I had a conversation with my boss last week about what I would say to my younger self if I could (and then she sent me to this site, which is FULL of letters to our younger selves). I remembered the years I spent from 7th-11th, and it was so painful to think about. I know it’s a difficult time for everyone, and it isn’t that I had an especially difficult or dangerous experience. Nothing was seriously wrong in my life, but if I could characterize my pubescence in a few words, it would be “excruciating embarrassment”. Seriously–I can really only remember the feeling of terror when I consider the first days of school, conversing with my peers, or trying out for anything.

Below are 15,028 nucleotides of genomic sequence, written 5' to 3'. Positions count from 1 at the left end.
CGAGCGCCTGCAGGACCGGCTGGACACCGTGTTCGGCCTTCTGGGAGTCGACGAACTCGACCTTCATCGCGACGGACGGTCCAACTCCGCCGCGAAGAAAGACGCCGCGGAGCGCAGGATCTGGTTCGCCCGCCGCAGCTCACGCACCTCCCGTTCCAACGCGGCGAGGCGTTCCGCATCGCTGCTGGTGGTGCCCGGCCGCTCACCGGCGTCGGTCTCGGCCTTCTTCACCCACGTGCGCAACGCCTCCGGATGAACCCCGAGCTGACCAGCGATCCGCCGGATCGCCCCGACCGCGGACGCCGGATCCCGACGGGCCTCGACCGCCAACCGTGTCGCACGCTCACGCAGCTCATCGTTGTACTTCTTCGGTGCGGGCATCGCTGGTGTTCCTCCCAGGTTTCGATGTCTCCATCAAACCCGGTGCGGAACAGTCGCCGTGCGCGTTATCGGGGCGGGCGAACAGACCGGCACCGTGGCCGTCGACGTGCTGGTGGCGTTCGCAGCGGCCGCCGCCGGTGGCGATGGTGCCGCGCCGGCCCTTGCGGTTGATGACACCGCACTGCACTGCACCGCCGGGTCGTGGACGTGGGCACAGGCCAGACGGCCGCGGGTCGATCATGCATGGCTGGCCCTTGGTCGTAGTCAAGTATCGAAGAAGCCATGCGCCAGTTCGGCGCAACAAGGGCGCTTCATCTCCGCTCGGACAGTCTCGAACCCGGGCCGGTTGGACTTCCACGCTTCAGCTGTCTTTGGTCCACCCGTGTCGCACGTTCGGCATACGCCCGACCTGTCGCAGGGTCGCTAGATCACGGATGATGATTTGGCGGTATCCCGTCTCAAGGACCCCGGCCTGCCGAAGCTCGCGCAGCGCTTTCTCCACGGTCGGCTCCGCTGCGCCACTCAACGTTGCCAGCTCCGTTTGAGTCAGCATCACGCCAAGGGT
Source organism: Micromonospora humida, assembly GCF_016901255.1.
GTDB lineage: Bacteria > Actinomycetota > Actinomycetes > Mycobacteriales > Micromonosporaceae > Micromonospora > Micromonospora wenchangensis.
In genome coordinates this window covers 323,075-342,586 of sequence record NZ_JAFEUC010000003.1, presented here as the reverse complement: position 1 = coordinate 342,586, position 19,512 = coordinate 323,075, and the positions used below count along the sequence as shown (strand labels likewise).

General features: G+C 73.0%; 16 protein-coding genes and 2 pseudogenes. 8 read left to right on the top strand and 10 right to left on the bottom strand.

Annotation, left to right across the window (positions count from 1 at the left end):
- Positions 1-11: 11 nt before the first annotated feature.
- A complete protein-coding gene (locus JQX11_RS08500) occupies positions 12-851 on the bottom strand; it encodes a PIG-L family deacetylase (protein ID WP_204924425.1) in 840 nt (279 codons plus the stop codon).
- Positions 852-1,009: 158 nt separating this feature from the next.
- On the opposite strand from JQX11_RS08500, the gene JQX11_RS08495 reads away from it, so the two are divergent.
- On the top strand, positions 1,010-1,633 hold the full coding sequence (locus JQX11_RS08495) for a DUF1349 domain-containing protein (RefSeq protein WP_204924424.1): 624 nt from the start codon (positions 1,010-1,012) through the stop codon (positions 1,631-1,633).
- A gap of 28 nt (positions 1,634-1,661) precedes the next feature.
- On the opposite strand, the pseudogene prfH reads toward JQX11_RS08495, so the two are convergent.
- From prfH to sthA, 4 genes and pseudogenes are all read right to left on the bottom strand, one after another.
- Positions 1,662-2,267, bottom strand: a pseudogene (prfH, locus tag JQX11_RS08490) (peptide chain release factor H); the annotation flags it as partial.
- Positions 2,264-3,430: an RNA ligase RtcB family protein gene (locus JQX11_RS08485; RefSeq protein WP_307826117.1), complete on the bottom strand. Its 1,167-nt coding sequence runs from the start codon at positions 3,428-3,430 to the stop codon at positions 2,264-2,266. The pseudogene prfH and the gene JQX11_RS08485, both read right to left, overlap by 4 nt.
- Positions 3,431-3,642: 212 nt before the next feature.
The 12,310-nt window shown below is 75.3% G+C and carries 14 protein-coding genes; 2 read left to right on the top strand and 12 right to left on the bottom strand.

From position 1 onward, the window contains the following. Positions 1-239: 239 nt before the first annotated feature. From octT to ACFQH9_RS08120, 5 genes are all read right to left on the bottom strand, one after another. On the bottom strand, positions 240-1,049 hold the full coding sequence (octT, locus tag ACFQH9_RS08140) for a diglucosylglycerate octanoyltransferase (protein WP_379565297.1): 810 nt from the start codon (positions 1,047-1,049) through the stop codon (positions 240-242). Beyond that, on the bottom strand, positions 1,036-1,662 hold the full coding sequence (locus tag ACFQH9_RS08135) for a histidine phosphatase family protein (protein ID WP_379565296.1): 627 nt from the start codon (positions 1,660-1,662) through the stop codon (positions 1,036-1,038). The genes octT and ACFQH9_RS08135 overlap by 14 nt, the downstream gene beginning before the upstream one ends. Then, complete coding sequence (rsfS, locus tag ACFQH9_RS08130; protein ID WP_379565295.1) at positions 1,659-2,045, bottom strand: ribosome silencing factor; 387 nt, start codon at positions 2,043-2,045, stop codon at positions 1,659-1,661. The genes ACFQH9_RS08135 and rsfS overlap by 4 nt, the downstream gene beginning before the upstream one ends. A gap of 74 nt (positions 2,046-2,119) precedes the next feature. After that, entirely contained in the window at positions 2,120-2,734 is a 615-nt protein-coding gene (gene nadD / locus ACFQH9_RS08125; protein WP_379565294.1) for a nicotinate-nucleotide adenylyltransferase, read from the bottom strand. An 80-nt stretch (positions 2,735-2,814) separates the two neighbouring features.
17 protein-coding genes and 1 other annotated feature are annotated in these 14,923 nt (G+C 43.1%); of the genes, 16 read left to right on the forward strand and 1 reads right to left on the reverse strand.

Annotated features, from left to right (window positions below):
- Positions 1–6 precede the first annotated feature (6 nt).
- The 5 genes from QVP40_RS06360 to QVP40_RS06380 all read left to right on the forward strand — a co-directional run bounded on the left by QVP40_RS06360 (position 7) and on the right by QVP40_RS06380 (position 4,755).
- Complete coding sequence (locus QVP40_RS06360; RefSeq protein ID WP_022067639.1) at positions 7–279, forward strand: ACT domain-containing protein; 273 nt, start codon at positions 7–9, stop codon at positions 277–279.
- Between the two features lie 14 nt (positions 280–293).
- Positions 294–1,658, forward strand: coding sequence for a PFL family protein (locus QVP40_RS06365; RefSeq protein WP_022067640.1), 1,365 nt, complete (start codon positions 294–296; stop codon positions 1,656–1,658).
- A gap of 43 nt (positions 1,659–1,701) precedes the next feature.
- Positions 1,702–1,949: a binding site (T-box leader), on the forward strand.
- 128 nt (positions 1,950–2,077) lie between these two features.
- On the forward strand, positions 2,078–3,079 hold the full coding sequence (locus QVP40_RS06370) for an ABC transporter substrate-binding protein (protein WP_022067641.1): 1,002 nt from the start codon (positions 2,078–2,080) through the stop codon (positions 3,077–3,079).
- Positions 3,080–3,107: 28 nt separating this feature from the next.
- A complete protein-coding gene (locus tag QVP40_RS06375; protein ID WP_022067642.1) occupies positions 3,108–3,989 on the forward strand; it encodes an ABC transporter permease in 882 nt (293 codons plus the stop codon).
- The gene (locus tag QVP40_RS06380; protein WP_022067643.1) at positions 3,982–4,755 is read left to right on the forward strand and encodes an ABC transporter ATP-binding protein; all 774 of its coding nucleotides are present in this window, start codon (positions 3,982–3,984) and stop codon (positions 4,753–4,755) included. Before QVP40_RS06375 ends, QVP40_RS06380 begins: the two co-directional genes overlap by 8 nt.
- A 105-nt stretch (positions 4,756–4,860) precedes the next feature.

Peppered throughout my past is that feeling of just wanting to fit in–of wanting to belong. I wanted to be able to show people who I was without feeling ridiculous and vulnerable. I’m sure some of this stems from being a military brat and moving constantly, but I think part of it also stems from not knowing how to assimilate and make friends. I was minutely conscious at every moment of how I looked–not out of vanity, but because I desperately wanted people to think I was normal and belonged. Maybe that’s how everyone else felt too–maybe that whole time I just underestimated everyone else’s embarrassment, but there really was such a discomfort in my own skin. I never felt beautiful, unless I was covered in makeup, and even then there was no freedom. That’s the best way to describe it–I was constantly caged in by this feeling that I was not good enough for other people to bother talking to, or being friends with, let alone have a romantic interest in. I just wanted friends, and even when I had them, I was battling feelings of inferiority–how much fatter than everyone else am I? Is that all they’re thinking about? Do I dominate a conversation? Am I boring? Are they thinking how ugly I am? Are my clothes not fashionable? Is my hair funny-looking?